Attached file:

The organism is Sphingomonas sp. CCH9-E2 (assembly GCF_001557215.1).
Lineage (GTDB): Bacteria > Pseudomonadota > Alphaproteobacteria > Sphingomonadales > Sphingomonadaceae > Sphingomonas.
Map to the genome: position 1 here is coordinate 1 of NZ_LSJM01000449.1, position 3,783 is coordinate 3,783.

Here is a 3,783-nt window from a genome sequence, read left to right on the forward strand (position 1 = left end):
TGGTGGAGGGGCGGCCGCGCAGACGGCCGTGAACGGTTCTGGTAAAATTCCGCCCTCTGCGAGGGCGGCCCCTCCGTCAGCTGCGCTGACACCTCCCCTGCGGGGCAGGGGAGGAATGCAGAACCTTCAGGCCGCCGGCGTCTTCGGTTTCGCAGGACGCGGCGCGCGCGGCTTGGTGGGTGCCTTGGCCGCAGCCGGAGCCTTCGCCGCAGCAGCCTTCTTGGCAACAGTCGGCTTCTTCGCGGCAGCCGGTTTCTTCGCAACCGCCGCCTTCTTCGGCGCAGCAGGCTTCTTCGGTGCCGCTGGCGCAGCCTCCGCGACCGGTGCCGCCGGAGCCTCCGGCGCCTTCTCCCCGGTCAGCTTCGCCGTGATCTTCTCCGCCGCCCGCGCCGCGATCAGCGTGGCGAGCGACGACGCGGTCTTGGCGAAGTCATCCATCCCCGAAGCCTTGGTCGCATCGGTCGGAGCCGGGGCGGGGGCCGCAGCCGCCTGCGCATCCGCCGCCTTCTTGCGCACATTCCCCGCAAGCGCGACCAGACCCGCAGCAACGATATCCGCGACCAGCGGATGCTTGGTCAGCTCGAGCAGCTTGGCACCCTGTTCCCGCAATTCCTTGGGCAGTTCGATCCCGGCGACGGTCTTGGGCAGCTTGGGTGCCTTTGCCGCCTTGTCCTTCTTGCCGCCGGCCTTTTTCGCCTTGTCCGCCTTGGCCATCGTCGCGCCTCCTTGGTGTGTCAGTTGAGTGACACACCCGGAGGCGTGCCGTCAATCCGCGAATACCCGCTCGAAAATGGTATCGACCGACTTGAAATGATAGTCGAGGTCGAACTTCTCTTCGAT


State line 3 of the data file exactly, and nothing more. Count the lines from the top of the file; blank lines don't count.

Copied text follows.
Map to the genome: position 1 here is coordinate 1 of NZ_LSJM01000449.1, position 3,783 is coordinate 3,783.